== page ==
Rich Turrin is the international best-selling author of “Cashless - China’s Digital Currency Revolution” and “Innovation Lab Excellence.” He is an award-winning executive previously heading fintech teams at IBM, following a twenty-year career heading trading teams at global investment banks. He is also an Onalytica Global Top 100 Fintech Influencer. Living in Shanghai for the last decade, Rich experienced China going cashless first-hand and has a unique combination of banking and technology skills that allow him to bring the exciting story to life. Rich is an independent consultant whose views on China’s astounding fintech developments are widely sought by international media and private clients. Learn more: RichTurrin.com

Author of ‘Innovation Lab Excellence’ and ‘Cashless’

Richard Turrin

Richard Turrin

Does corporate innovation need a methodology?

Using a methodology to spur innovation in your company sounds like a great idea, but the concept that your innovation program should fit into prescribed “rules” is misguided. Innovation comes in many shapes and sizes and generally abhors a rules-based environment which seeks to constrain or force it into a particular form or shape.
I’ve had the privilege of running an innovation lab that was uniquely positioned to do two things: sell technology to other labs and act as a “developer for hire” to create fintech for financial service clients. This meant innovation labs and innovators were both my clients and my col-leagues. This gave me a unique point of view that has allowed me to analyze first-hand their failures and successes. Running IBM’s innovation efforts in fintech within their “cognitive studio” I’ve seen what corporate innovation practices work and which clearly do not. What be-came abundantly clear is that no single lab or program is a perfect model for success (or failure).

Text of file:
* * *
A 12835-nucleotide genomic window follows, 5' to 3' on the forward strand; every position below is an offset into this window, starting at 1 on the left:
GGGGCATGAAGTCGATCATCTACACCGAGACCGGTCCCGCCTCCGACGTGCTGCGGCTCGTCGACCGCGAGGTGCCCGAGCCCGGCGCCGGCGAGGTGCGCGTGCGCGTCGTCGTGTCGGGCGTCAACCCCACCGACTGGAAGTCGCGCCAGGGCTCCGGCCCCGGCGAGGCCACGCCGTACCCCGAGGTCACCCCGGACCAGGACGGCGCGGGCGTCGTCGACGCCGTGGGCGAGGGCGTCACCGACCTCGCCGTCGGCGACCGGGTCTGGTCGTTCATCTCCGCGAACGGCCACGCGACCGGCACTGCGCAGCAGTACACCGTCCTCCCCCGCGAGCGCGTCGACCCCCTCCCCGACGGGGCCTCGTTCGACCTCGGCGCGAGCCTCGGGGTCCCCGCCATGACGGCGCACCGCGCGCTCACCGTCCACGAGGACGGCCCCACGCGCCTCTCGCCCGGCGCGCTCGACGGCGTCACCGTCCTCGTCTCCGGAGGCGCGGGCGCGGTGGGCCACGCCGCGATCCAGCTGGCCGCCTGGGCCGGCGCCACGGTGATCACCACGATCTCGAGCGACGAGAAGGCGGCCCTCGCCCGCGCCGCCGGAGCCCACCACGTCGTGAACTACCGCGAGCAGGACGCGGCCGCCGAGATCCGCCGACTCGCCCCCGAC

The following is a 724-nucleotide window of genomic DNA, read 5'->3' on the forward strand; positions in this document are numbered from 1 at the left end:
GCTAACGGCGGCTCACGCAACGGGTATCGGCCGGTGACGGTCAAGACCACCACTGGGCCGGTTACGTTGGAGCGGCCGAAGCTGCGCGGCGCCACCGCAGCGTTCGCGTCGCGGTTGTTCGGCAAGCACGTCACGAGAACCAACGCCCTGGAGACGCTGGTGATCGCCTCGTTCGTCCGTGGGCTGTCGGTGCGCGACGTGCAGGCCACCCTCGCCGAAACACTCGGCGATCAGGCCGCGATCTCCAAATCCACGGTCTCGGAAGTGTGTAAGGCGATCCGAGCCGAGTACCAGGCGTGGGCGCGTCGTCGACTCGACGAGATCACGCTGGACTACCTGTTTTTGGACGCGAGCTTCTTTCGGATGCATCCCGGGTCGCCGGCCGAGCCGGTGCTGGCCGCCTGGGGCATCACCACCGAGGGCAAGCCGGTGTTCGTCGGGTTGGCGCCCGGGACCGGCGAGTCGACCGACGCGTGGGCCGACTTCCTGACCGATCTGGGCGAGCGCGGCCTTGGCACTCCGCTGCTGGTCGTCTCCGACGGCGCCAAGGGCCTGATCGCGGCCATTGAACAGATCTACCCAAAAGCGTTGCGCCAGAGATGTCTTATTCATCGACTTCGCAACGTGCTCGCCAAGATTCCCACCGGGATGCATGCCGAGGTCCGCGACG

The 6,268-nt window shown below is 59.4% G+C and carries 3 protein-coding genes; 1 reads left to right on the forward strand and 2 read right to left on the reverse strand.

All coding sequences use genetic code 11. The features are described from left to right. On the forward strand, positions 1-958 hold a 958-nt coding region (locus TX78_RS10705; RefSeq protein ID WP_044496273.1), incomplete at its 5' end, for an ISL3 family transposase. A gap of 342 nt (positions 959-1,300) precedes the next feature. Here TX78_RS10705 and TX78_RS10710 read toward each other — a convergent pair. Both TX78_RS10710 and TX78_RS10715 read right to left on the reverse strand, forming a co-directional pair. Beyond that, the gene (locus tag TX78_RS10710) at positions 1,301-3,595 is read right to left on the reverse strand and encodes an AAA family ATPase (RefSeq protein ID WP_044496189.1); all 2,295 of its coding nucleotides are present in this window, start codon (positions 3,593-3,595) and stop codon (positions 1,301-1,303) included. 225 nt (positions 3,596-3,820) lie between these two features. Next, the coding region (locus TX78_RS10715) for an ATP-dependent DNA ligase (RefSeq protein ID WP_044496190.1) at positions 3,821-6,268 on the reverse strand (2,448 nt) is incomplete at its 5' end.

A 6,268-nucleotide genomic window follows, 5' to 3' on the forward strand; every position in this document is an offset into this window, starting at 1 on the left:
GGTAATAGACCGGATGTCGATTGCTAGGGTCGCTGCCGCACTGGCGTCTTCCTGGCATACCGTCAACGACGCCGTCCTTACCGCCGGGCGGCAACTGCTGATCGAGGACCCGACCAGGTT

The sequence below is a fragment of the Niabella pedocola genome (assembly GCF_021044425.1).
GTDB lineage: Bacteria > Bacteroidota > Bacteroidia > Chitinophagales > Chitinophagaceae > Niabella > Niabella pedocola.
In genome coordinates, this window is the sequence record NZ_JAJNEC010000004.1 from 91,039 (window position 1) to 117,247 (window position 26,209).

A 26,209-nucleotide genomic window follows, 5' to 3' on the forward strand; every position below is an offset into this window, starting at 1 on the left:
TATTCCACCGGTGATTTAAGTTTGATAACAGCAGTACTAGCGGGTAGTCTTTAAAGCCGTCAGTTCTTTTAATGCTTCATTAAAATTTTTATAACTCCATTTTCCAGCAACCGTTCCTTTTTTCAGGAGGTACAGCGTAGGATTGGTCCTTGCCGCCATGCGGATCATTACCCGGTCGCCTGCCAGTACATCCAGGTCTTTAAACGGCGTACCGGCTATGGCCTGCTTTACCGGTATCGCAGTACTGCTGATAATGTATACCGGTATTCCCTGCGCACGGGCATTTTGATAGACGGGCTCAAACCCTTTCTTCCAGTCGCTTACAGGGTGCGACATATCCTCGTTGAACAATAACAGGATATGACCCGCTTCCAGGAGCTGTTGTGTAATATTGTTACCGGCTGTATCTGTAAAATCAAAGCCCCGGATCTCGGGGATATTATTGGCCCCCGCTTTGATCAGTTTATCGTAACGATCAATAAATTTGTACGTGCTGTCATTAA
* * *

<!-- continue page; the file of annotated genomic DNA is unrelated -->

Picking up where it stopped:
Out of this environment, I started to consider what series or group of practices could be used to foster innovation in the corporate environment. This stemmed from an analysis of what conditions led to success, and which led to failure. From this, I devised a list of best practices – essentially rules of conduct – that facilitate the adoption of innovation. Instead of taking an approach that is prescriptive in a cookie-cutter way (do this, do that), these practices help foster innovation in an ever-changing and inherently unpredictable set of circumstances. Which ones we adopt or reject specifically isn’t as important as recognizing that these practices in sum and in part help foster a holistic, company-wide innovation mindset [ ... ]

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